Waterfalls & rock pools: Definitely one of the ‘must sees’ of Porterville, the area boasts a 22-waterfall route, numerous clear mountain pools and spectacular waterfalls. Visitors with limited time to their disposal can opt to visit the start of the 22 waterfall route, situated on the edge of town on the farm Waterval. Day visitors can get access to this stunning attraction at a modest fee. Though the whole route requires some degree of fitness, the start of the route will satisfy even the laziest. The complete circular route offers panoramic views overlooking the valley of Porterville and Piketberg. At Beaverlac the rivers have channelled their way through rock formations into deep pools and waterfalls. A spectacular mountain pool with waterfall is within a 5 minute walk from the camp site. The Groot Winterhoek Wilderness Area is home to one of the area’s natural gems, namely Die Hel. Die Hel is a 15 m long pool. The pool is very deep and one of the largest in the Western Cape. The route is easy until you reach the gorge. The descent to the swimming pool is very steep and difficult.
Beaverlac /
Cape Nature /


Jan Danckaert Museum: The Jan Danckaert Society was established in 1973 and the Museum in 1979. The Museum was named after the leader of the first expedition that travelled through this area in 1660. The building was erected in 1879 and was initially used as the court. The exhibits focuses on the local history of the town and surrounding area and has an extensive collection of agricultural implements on display. The Museum also has some replicas of the San Rock Art as found in the area – of which the Galleon is the best known. The Museum curator will also be able to direct visitors to some of the historical buildings in town.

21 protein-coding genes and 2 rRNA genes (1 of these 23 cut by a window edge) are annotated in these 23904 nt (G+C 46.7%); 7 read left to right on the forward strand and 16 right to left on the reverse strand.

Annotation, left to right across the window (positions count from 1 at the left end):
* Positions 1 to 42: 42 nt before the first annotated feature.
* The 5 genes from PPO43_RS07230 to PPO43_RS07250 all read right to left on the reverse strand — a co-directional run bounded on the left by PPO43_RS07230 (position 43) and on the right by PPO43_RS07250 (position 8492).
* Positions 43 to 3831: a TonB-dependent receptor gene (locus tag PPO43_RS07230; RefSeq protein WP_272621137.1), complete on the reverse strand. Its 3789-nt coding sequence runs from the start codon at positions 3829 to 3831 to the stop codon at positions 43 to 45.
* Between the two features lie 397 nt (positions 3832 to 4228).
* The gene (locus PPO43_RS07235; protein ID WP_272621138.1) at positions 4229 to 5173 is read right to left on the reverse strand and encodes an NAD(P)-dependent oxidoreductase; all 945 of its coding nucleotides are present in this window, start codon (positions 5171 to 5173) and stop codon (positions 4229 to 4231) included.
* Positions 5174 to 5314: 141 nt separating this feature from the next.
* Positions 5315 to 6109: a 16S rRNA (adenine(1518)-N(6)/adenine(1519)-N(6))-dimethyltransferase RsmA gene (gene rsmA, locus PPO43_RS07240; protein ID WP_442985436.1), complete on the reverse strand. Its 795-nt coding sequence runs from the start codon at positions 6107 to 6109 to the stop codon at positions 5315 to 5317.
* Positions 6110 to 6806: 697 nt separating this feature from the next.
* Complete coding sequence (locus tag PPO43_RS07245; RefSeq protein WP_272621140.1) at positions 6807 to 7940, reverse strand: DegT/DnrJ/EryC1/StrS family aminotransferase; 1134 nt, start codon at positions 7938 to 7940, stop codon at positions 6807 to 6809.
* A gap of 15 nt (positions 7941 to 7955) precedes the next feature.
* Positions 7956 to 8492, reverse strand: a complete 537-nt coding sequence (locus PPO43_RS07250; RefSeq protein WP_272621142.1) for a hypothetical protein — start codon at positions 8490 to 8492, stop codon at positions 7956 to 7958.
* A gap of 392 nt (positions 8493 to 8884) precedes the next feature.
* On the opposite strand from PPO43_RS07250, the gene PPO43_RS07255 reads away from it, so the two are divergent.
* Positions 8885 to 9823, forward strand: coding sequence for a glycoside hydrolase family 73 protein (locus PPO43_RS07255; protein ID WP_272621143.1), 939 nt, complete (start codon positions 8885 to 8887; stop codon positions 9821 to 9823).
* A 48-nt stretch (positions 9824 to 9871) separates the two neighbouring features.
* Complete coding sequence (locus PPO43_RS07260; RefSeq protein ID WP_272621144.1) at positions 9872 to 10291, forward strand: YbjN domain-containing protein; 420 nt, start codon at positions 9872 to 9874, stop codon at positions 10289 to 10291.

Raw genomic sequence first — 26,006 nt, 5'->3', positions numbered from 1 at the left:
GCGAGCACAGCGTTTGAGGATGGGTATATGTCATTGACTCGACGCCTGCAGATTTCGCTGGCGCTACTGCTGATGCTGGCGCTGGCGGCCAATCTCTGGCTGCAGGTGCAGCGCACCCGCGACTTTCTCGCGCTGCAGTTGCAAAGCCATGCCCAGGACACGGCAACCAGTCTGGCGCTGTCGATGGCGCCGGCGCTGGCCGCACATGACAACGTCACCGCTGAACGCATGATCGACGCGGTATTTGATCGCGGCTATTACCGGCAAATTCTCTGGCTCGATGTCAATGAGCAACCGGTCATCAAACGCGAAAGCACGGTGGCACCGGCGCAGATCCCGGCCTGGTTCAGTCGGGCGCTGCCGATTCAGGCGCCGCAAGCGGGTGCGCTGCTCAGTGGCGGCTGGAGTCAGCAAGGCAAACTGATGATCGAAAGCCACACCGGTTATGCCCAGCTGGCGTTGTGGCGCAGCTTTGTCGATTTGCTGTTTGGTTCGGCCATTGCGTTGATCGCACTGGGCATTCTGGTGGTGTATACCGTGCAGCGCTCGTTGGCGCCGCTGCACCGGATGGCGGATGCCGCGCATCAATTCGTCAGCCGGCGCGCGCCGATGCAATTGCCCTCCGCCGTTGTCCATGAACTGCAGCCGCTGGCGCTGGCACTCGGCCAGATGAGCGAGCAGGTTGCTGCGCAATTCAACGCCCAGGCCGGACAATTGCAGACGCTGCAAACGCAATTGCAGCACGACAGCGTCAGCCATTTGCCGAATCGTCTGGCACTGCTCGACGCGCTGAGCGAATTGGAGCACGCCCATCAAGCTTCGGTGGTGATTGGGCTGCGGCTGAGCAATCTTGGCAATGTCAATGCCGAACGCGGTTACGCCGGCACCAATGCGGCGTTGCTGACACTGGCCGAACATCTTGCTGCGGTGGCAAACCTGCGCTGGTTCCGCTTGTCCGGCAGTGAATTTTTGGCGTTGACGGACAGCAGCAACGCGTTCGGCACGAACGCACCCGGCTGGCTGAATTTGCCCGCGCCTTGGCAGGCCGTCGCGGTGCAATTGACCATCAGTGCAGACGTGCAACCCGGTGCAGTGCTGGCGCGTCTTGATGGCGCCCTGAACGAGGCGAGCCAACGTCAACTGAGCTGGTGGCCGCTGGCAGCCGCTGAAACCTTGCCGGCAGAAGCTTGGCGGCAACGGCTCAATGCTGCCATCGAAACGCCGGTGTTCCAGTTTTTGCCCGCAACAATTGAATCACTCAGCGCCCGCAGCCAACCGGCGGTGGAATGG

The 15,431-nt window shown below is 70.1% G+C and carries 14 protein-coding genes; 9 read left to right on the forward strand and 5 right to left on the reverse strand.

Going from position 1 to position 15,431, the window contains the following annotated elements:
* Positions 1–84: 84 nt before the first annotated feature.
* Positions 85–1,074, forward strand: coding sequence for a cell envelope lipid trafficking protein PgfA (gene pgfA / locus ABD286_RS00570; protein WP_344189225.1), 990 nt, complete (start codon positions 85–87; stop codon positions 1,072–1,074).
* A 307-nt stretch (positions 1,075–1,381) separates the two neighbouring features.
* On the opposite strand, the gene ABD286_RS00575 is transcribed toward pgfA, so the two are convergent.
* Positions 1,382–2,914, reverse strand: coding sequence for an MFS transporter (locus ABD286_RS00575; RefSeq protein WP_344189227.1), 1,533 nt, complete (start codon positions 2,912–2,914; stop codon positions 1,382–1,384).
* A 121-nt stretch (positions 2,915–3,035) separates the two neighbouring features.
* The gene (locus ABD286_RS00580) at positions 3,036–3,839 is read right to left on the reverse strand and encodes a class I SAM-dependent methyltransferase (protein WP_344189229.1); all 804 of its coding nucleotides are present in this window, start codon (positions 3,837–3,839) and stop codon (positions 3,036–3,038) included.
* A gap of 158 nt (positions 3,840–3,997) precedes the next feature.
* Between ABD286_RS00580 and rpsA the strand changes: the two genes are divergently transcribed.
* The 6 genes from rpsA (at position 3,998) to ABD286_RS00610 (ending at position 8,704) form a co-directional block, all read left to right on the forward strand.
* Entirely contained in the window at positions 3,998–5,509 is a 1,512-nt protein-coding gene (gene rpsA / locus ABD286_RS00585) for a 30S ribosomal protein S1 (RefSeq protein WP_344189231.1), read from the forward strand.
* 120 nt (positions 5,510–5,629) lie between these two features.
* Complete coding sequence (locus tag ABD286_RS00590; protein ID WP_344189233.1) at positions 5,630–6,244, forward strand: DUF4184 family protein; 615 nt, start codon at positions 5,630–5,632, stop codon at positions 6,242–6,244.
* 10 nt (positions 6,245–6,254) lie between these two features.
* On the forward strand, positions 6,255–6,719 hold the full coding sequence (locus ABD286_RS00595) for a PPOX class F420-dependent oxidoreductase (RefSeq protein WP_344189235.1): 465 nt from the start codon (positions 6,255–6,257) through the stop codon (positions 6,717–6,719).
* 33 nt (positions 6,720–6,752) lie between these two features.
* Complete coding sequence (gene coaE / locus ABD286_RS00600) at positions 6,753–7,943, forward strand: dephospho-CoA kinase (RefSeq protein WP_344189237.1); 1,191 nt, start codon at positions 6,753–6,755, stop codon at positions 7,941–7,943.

Operational hours: Weekdays: 09:00 – 16:00; Saturdays: 09:00 – 13:00. Closed on Sundays and public holidays.

Gift shops: local craftsmen’s work is available at selected shops. For a variety of gifts, arts & crafts and home-made produce, visit these shops:
Kaya Crafts, Décor, Gifts : /

Wine tasting: Visitors to Porterville have two choices, either enjoy barrel fermented wines produced by garagiste, or do a wine tasting at the Porterville depot of the Tulbagh Wine Cellar. During harvesting season (February) local garagiste, Fan Oliver shows visitors how barrel fermented wine is produced according to the old ways with a vintage winepress. The Porterville cellar has been certified to manufacture organic wines. During December and February the Cellar is a hive of activity as grapes are brought in by the truckload from the surrounding farms. Wine connoisseurs should pop in at the Porterville Cellar for a taste of the Porter Mill Station range of export wine, recently branded as one of Porterville Tourism’s trademark products.
Tulbagh Wine Cellar

Special notice: The Tulbagh Wine Cellar is currently closed for renovations and will be opening August September 2016. Operational hours to be announced.

Suggested route:
 See the Proudly Porterville Route for a further selection of things to do.



Contact: Porterville Tourism
Office Hours: Monday- Friday 08:30-17:00
Saturday 10:00 - 13:00